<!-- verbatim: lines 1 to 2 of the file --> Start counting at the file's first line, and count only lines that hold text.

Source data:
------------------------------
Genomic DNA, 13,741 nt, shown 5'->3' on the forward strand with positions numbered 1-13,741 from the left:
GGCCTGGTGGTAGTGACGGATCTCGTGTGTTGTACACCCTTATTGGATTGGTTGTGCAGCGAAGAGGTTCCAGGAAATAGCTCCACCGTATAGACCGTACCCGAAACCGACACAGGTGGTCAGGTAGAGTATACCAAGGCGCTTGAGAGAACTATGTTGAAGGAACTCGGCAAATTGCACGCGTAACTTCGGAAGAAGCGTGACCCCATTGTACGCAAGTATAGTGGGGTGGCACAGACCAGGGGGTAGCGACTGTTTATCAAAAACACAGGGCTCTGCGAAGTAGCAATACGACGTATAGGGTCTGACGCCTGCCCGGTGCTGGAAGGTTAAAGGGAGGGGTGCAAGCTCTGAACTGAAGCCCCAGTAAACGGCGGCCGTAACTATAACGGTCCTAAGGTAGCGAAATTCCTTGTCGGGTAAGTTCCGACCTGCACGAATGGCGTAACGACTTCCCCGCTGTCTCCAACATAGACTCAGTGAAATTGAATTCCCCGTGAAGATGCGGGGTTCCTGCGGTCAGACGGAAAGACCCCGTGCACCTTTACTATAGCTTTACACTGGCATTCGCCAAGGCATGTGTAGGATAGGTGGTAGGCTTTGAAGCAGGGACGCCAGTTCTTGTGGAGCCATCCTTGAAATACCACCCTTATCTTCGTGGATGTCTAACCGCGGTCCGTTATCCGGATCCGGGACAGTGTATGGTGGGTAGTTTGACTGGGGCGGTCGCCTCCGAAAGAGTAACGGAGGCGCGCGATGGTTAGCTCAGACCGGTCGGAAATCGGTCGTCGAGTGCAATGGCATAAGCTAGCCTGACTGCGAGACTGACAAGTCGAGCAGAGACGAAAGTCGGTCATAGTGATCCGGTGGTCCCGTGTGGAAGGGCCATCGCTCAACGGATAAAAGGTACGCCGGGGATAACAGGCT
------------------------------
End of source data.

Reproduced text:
Genomic DNA, 13,741 nt, shown 5'->3' on the forward strand with positions numbered 1-13,741 from the left:
GGCCTGGTGGTAGTGACGGATCTCGTGTGTTGTACACCCTTATTGGATTGGTTGTGCAGCGAAGAGGTTCCAGGAAATAGCTCCACCGTATAGACCGTACCCGAAACCGACACAGGTGGTCAGGTAGAGTATACCAAGGCGCTTGAGAGAACTATGTTGAAGGAACTCGGCAAATTGCACGCGTAACTTCGGAAGAAGCGTGACCCCATTGTACGCAAGTATAGTGGGGTGGCACAGACCAGGGGGTAGCGACTGTTTATCAAAAACACAGGGCTCTGCGAAGTAGCAATACGACGTATAGGGTCTGACGCCTGCCCGGTGCTGGAAGGTTAAAGGGAGGGGTGCAAGCTCTGAACTGAAGCCCCAGTAAACGGCGGCCGTAACTATAACGGTCCTAAGGTAGCGAAATTCCTTGTCGGGTAAGTTCCGACCTGCACGAATGGCGTAACGACTTCCCCGCTGTCTCCAACATAGACTCAGTGAAATTGAATTCCCCGTGAAGATGCGGGGTTCCTGCGGTCAGACGGAAAGACCCCGTGCACCTTTACTATAGCTTTACACTGGCATTCGCCAAGGCATGTGTAGGATAGGTGGTAGGCTTTGAAGCAGGGACGCCAGTTCTTGTGGAGCCATCCTTGAAATACCACCCTTATCTTCGTGGATGTCTAACCGCGGTCCGTTATCCGGATCCGGGACAGTGTATGGTGGGTAGTTTGACTGGGGCGGTCGCCTCCGAAAGAGTAACGGAGGCGCGCGATGGTTAGCTCAGACCGGTCGGAAATCGGTCGTCGAGTGCAATGGCATAAGCTAGCCTGACTGCGAGACTGACAAGTCGAGCAGAGACGAAAGTCGGTCATAGTGATCCGGTGGTCCCGTGTGGAAGGGCCATCGCTCAACGGATAAAAGGTACGCCGGGGATAACAGGCT